Slurry leak farmer forced to pay £14,000

A British farmer has been ordered to pay over £14,000 in fines and costs, after being found guilty of severely polluting a stream in a protected area.

Ronald Duguid, from Market Rasen in Lincolnshire, was found to have intentionally allowed slurry from his farmyard and leaking manure heaps to flow into the Black Dyke; a tributary of the River Ancolme.

In prosecution, Claire Bentley told Lincoln Magistrates Court that the 69 year-old had no measures in place to store and collect dirty water or slurry, labelling Duguid's whole system as inadequate.

The case came to light on 4 November last year, when an Environment Agency (EA) officer detected a strong smell of manure in the stream.

On returning to the site the following day, EA officers witnessed the slurry and dirty water flowing into the stream from a discharge pipe coming from Mr Duguid's property.

At that time, Duguid acknowledged to the EA that he was aware waste was running from his property into the watercourse, but that he 'could not see a problem with the pollution'.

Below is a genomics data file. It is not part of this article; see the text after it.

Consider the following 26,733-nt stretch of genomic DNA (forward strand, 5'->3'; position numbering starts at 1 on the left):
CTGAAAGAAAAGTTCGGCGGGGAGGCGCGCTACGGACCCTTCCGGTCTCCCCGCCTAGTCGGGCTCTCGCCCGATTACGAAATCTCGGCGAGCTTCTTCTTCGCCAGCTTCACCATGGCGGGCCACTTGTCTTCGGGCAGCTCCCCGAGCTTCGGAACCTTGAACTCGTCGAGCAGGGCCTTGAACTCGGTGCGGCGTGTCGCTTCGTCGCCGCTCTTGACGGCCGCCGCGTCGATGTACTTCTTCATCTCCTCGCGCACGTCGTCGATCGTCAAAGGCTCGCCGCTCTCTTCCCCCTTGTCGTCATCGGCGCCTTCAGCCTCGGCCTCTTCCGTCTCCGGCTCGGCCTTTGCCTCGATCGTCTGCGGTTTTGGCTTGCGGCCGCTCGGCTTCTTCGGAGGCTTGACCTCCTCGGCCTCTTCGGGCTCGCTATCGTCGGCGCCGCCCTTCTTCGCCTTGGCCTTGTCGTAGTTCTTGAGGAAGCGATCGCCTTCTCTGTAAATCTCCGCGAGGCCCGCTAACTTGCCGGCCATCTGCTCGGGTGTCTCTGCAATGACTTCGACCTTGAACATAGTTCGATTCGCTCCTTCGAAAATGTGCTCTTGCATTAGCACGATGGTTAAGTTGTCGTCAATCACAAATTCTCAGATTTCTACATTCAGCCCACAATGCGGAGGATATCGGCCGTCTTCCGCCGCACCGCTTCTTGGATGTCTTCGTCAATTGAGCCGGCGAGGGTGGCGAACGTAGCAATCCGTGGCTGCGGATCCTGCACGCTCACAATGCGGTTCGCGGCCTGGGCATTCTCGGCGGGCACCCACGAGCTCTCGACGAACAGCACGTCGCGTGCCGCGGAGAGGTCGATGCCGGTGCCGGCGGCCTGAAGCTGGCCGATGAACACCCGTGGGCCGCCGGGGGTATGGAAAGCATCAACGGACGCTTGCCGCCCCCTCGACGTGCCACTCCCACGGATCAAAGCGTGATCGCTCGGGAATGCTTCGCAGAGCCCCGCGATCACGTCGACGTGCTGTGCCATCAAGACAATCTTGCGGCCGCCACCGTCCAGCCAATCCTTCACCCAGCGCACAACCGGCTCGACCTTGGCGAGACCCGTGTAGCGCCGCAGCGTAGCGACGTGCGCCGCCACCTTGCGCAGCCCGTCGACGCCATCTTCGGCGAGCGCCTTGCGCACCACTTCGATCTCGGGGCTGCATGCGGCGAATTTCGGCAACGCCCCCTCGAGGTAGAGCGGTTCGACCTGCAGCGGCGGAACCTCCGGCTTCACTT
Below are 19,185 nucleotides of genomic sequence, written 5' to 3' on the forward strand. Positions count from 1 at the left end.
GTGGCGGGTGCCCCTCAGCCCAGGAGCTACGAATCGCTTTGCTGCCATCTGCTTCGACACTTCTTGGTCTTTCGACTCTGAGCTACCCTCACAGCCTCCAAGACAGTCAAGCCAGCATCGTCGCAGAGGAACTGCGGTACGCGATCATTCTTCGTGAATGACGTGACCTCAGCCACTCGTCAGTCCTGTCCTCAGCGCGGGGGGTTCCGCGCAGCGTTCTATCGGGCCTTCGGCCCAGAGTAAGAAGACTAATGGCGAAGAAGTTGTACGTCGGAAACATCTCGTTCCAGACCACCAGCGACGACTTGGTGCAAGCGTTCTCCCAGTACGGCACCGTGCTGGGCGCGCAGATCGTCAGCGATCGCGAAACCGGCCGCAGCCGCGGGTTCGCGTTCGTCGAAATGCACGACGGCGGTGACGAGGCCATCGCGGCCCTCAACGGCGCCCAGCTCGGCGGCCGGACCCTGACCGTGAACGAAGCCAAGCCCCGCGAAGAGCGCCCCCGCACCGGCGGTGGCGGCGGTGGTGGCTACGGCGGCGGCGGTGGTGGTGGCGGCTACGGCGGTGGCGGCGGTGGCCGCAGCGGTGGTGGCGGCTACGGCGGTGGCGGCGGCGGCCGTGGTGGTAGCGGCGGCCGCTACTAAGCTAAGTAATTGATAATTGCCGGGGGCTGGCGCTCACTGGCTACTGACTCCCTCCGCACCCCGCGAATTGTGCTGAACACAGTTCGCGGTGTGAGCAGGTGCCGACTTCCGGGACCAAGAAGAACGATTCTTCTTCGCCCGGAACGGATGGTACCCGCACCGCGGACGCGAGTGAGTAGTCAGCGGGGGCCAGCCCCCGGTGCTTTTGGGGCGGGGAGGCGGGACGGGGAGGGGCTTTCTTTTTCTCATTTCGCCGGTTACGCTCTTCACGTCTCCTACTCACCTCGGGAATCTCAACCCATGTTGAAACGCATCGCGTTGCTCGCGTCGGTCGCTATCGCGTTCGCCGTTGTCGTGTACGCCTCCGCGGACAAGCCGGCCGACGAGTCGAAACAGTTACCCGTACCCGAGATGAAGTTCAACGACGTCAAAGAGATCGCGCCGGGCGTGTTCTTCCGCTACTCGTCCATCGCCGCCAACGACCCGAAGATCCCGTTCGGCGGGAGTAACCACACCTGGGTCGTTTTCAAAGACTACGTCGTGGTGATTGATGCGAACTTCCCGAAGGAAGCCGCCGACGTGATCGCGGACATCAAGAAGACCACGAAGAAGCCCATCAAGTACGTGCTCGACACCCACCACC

He went on to claim that he had conducted matters in the same fashion for the 55 years that he had occupied the site.

A subsequent survey of the Black Dyke found that even 150 metres downstream of the discharge pipe, the pollution from Mr Duguid's farm had a severe and detrimental impact on the invertebrates in the stream, and had deoxygenated the water.

A layer of sewage fungus was also found to be growing on the river vegetation.

In response to an EA letter demanding that the farm immediately stop the leaks Duguid - who sold crops to major chains including Marks and Spencer and Tesco - claimed there was no 'economic solution' to the issue and that the pollution was 'causing no overall problem'.

Upon returning to the site in March 2010 for a review of the situation, EA officers found slurry was still being directed into the stream and noted further leakage from a manure heap.

Duguid continued to defend his actions, claiming there was "no area for the storage of dirty water on the farm" and that he assumed leakages from the manure heap would be absorbed by the surrounding land, and so the issue was brought to court.

Last Wednesday (6 October) was found guilty on two counts of causing poisonous, noxious or polluting matter to enter controlled waters in November last year.

Duguid also asked the court to take into account a further offence on 31 August 2010.

He was fined a total of £8,000 and ordered to pay full costs of £6,425.

Sam Plester


| water reuse


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